Tunisia: trade unions demand more balance of power from Saied

The new constitution has sparked debate in Tunisia and protests from several organisations

PHOTO/REUTERS  -   Kais Saied, President of Tunisia

Noureddine Taboubi, secretary general of the Tunisian trade union federation UGTT, on Monday defended a presidential political system "but without full powers" as established in the new constitution, approved on 25 July in a referendum.

Although the union abstained from participating in the election campaign, it did not offer a "blank cheque" to President Kais Saied and its support remains "on condition that a balance of power is guaranteed", Tabboubi said in an interview with the Arab news channel Asharq News.

"Kais Saied is only a human being and every human being can make mistakes," he said, calling for "positive control" to prevent authoritarian drift and calling for "true national reconciliation" involving all national actors except those who have embezzled public money.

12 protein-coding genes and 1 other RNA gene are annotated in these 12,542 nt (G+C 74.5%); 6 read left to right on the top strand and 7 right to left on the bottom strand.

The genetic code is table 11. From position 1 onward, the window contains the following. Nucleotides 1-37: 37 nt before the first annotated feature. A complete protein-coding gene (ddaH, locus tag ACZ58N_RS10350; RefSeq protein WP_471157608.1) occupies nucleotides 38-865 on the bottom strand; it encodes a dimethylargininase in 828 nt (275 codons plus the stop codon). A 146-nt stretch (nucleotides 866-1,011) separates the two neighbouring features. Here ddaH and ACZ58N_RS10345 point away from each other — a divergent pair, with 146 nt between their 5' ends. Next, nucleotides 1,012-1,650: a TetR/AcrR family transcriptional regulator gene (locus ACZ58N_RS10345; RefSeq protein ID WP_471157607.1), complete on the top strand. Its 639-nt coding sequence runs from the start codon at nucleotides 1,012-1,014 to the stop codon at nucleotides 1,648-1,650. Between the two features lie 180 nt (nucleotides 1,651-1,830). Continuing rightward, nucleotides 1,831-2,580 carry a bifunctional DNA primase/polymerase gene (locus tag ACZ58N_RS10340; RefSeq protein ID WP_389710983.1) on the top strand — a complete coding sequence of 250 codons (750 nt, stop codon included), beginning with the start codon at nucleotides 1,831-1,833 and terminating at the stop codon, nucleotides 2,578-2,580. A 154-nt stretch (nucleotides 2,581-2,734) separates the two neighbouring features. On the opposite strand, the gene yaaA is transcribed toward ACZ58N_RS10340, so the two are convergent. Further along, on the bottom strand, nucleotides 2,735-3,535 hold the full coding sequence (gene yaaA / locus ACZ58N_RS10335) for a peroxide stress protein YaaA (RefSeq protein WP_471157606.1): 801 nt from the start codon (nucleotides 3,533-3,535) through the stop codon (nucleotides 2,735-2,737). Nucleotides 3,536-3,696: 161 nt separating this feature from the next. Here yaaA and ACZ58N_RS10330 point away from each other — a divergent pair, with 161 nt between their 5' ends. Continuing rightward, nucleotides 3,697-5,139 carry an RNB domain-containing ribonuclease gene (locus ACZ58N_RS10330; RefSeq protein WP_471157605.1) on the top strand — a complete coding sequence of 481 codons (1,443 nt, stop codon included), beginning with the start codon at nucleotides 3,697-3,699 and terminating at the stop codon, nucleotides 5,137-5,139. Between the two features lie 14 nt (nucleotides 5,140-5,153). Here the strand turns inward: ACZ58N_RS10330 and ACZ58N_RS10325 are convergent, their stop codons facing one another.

The trade unionist referred to the so-called national dialogue, convened in May by Said to draft the constitutional text, which excluded the main opposition parties and which the UGTT opposed on the grounds that "the results were known beforehand".

Both the drafting process - behind closed doors - and the content of the Magna Carta, which will enter into force before 29 August, have been widely criticised by jurists and civil society for introducing an "ultra-presidentialist" system, without guarantees for the separation of powers and in the absence of counter-powers.

Moreover, the directive of the Independent Higher Instance for Elections (ISIE), in charge of supervising the consultation, was modified three months earlier by the president, and the opposition questions its neutrality.

Tabboubi considered that the country is facing a socio-economic battle in the midst of negotiations between the government and the International Monetary Fund (IMF) to close a loan - the third in the last decade - and rejected the revision of subsidies for basic necessities and fuel without first increasing salaries to compensate for the high cost of living.